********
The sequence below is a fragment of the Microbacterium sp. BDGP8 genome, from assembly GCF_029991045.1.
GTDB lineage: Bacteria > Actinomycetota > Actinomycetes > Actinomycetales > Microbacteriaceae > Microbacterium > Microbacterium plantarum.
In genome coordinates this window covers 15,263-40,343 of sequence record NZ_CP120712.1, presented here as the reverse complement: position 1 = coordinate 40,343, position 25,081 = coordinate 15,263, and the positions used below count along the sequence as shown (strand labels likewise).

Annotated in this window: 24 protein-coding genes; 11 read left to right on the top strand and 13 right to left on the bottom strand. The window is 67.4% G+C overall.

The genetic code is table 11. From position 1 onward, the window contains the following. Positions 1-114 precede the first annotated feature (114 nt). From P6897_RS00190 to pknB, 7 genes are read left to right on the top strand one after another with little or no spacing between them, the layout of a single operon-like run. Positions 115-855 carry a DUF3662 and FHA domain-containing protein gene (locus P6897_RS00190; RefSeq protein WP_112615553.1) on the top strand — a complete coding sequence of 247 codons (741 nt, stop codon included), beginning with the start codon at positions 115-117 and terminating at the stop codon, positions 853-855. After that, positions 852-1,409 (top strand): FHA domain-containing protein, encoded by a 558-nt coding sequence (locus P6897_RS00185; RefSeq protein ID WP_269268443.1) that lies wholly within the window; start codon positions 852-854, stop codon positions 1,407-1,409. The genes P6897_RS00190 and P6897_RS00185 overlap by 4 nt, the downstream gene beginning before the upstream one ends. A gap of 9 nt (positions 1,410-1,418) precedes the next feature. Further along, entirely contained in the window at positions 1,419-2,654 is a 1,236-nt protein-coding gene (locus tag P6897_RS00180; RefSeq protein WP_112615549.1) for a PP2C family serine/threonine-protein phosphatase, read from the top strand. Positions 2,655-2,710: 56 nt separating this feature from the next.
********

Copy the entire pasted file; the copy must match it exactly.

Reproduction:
The sequence below is a fragment of the Microbacterium sp. BDGP8 genome, from assembly GCF_029991045.1.
GTDB lineage: Bacteria > Actinomycetota > Actinomycetes > Actinomycetales > Microbacteriaceae > Microbacterium > Microbacterium plantarum.
In genome coordinates this window covers 15,263-40,343 of sequence record NZ_CP120712.1, presented here as the reverse complement: position 1 = coordinate 40,343, position 25,081 = coordinate 15,263, and the positions used below count along the sequence as shown (strand labels likewise).

Annotated in this window: 24 protein-coding genes; 11 read left to right on the top strand and 13 right to left on the bottom strand. The window is 67.4% G+C overall.

The genetic code is table 11. From position 1 onward, the window contains the following. Positions 1-114 precede the first annotated feature (114 nt). From P6897_RS00190 to pknB, 7 genes are read left to right on the top strand one after another with little or no spacing between them, the layout of a single operon-like run. Positions 115-855 carry a DUF3662 and FHA domain-containing protein gene (locus P6897_RS00190; RefSeq protein WP_112615553.1) on the top strand — a complete coding sequence of 247 codons (741 nt, stop codon included), beginning with the start codon at positions 115-117 and terminating at the stop codon, positions 853-855. After that, positions 852-1,409 (top strand): FHA domain-containing protein, encoded by a 558-nt coding sequence (locus P6897_RS00185; RefSeq protein ID WP_269268443.1) that lies wholly within the window; start codon positions 852-854, stop codon positions 1,407-1,409. The genes P6897_RS00190 and P6897_RS00185 overlap by 4 nt, the downstream gene beginning before the upstream one ends. A gap of 9 nt (positions 1,410-1,418) precedes the next feature. Further along, entirely contained in the window at positions 1,419-2,654 is a 1,236-nt protein-coding gene (locus tag P6897_RS00180; RefSeq protein WP_112615549.1) for a PP2C family serine/threonine-protein phosphatase, read from the top strand. Positions 2,655-2,710: 56 nt separating this feature from the next.